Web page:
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NORTH MANCHESTER, Ind. – Manchester College and Heifer International are establishing a permanent display at the College to honor Dan West, a distinguished Manchester alumnus who in 1944 founded the global nonprofit’s forerunner, Heifers for Relief Committee.
The display in Funderburg Library at Manchester College features memorabilia reflecting West’s life – from his years as a conscientious objector during World War I to his service as an aid worker during the Spanish Civil War to his life-changing work through the Heifer Project. West died in 1971.
“It’s appropriate that Manchester College and Heifer International share in this testament to Dan West, a visionary whose passion for people and commitment to end hunger and poverty and care for the earth was borne out of the lessons of faith and justice instilled and inspired at Manchester College,” said Charles O. Stewart, interim chief executive officer of the Little Rock-based Heifer International.
West was a 1917 graduate of Manchester, a 1,223-student liberal arts and sciences college in northwest Indiana deeply rooted in the tradition of the Church of the Brethren. The College mission stresses learning, faith, service, integrity, diversity and community in preparing students for life. West was a lifelong member of the Church of the Brethren.
“The vision and commitment of Dan West is woven throughout the fabric of this institution,” said Manchester College President Jo Young Switzer. “He dedicated his life to relief work – from providing milk to hungry children during the Spanish Civil War in the 1930s to inspiring farmers to raise and send heifers and other farm animals abroad through Church of the Brethren organizations. He wanted to provide support that helped solve the root of the problem, so each recipient promised to give offspring of the animals to others in need.”
Joining the May 10 unveiling and dedication of the 12-foot-wide by 8-foot-tall display will be West’s daughter Jan Schrock (a 1958 Manchester graduate); Ray Bowman, a Seagoing Cowboy (merchant seamen who “escorted” animals to their overseas destinations); other College and Heifer representatives; and area school and Heifer donors and supporters.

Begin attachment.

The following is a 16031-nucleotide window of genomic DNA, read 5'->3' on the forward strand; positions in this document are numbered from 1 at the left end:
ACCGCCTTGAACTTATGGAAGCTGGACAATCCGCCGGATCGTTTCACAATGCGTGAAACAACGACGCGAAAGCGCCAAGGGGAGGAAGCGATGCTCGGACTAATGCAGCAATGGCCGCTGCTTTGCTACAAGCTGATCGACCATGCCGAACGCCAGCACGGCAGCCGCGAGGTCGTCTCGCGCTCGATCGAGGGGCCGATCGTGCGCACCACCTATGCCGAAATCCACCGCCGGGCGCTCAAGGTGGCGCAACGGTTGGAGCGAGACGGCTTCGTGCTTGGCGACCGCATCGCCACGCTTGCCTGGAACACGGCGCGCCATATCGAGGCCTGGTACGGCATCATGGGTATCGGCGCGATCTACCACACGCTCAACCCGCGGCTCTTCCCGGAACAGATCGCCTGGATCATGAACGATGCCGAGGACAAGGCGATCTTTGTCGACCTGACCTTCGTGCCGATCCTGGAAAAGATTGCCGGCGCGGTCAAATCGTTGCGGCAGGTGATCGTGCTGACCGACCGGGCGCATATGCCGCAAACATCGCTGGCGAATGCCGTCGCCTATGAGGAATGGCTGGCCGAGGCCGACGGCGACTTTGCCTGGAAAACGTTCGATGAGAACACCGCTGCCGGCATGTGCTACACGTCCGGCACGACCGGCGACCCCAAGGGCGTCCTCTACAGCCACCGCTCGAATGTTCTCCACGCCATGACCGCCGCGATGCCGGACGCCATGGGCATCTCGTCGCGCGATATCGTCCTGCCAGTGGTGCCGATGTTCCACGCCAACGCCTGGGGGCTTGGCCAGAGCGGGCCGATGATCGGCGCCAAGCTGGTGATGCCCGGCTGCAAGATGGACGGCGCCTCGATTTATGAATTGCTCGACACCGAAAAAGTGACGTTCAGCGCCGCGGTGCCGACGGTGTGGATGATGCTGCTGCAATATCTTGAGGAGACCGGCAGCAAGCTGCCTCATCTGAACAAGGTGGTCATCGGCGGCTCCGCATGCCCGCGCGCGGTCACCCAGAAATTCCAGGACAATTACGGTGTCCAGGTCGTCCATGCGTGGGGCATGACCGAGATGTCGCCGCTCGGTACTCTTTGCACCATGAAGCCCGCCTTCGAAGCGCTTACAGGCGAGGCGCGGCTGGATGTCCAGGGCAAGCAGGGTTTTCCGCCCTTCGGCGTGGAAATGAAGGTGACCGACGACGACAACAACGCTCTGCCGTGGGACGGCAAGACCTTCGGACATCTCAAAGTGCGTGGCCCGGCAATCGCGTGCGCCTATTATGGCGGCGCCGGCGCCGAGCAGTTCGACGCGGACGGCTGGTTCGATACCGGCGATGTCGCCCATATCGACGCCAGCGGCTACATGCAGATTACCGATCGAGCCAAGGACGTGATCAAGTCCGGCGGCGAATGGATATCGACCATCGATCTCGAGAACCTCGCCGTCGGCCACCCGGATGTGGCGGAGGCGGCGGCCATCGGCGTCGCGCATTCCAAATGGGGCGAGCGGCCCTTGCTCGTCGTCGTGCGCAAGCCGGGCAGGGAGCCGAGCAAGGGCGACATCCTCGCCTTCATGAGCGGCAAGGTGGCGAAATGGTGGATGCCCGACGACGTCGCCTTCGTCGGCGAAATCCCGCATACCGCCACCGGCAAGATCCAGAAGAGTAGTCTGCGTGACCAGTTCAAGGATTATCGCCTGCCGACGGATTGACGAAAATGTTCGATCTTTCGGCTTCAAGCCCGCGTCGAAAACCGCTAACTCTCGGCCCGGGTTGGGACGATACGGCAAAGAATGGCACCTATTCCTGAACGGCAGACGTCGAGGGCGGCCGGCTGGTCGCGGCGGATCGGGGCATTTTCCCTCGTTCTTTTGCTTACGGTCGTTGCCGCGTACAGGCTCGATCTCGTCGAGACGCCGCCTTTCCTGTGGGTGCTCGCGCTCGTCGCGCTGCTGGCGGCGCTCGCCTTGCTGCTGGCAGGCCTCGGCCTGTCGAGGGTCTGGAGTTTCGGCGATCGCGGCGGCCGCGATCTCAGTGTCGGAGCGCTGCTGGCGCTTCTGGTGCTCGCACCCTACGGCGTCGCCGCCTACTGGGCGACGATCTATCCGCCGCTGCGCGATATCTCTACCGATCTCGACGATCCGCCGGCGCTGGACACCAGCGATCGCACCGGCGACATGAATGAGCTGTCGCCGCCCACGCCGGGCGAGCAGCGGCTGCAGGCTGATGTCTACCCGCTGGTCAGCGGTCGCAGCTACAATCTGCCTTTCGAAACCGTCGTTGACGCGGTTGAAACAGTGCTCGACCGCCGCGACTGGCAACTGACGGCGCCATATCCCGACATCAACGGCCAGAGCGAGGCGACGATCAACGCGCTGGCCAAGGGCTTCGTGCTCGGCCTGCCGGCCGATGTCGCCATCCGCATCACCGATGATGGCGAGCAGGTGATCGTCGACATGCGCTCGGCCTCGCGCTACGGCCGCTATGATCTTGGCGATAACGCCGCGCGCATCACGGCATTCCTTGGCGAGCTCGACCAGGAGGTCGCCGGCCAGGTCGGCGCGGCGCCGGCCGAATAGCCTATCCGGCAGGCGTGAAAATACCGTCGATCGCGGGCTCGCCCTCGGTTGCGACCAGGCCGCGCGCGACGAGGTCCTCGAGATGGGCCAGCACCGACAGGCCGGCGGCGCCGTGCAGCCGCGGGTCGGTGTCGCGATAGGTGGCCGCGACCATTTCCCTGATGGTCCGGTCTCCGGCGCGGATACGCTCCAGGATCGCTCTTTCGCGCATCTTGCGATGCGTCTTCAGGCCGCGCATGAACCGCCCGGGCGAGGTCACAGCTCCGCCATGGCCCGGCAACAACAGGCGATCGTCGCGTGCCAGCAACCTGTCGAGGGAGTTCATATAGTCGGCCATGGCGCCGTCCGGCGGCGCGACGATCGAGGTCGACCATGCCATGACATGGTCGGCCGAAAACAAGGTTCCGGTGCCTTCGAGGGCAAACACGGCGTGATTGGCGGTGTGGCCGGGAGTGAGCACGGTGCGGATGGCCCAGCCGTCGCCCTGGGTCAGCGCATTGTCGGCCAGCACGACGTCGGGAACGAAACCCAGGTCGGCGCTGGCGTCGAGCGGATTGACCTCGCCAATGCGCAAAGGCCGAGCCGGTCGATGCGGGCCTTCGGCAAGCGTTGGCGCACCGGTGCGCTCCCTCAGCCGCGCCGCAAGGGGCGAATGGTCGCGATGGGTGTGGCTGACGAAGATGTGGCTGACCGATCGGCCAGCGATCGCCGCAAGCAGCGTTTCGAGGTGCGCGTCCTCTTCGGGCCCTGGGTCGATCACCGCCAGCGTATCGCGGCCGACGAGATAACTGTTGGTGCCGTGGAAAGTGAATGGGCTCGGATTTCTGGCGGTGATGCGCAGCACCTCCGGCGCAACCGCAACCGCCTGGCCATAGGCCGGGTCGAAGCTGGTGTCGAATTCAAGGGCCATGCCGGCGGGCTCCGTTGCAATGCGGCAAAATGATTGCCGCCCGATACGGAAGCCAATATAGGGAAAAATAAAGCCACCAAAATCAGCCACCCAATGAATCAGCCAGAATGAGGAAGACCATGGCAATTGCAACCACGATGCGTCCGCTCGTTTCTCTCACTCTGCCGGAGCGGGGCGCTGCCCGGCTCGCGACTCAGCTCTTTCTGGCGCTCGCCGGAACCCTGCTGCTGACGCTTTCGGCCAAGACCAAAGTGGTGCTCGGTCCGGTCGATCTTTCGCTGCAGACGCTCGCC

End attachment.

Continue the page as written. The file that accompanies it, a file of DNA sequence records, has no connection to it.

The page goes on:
The idea for what has become Heifer International stemmed from West’s service to people during the Spanish Civil War, when he witnessed the challenge of trying to feed people in need with imported powdered milk.
Thus was born West’s “not a cup, but a cow,” inspiration, which today lives on as Heifer International, working in more than 50 countries to end poverty and hunger with gifts of livestock and plants—and education in sustainable agriculture—to financially-disadvantaged families. Recipients are asked to Pass on the Gift of livestock offspring to other families to multiply the aid and benefits.
Many artifacts of West’s service, including his Bible, notebooks, awards and even a Spanish orphan’s shoes, are in the display, said President Switzer. Other items include Seagoing Cowboy memorabilia, including a photograph of Faith, the first heifer given to Heifer International.
Other memorabilia in the exhibit: a copy of the Doctor of Humane Letters conferred by Manchester College upon Heifer International in 1995, West family photographs, some of his handwritten notes, his high school and Manchester College diplomas, his eyeglasses, slide rule, pedometer, pocketknife, his personal books and West’s 25-year Brethren Service Commission pin.
“Dan West was a man with a mission—to help people, to end hunger and to make the world a better place for everyone,” said Jo Luck, president of Heifer International. “We are proud to carry on his work with the families and the children he loved so much around the world.”
“Dan West, the Heifer Project and the Seagoing Cowboys combined ability with conviction to better thousands of lives worldwide,” said Switzer. “We are proud of our Dan West heritage, and are certain that his example has inspired generations of Manchester College graduates and their families, as well as our faculty and staff members to step forward to help make this world a better place.”
Heifer’s mission is to end hunger and poverty while caring for the earth. Since 1944, Heifer International has provided livestock and environmentally sound agricultural training to improve the lives of those who struggle daily for reliable sources of food and income. Heifer is currently working in 50 countries, including the United States, to help families and communities become more self-reliant. For more about Heifer International: www.heifer.org or 800-696-1918.
Manchester, home of the nation’s first peace studies program, offers more than 55 areas of study, with students from 21 states and 20 countries. Service and service learning is woven into the fabric of the College; last school year, Manchester students contributed 19,251 hours of service. For more about the College: www.manchester.edu or 800-852-3648.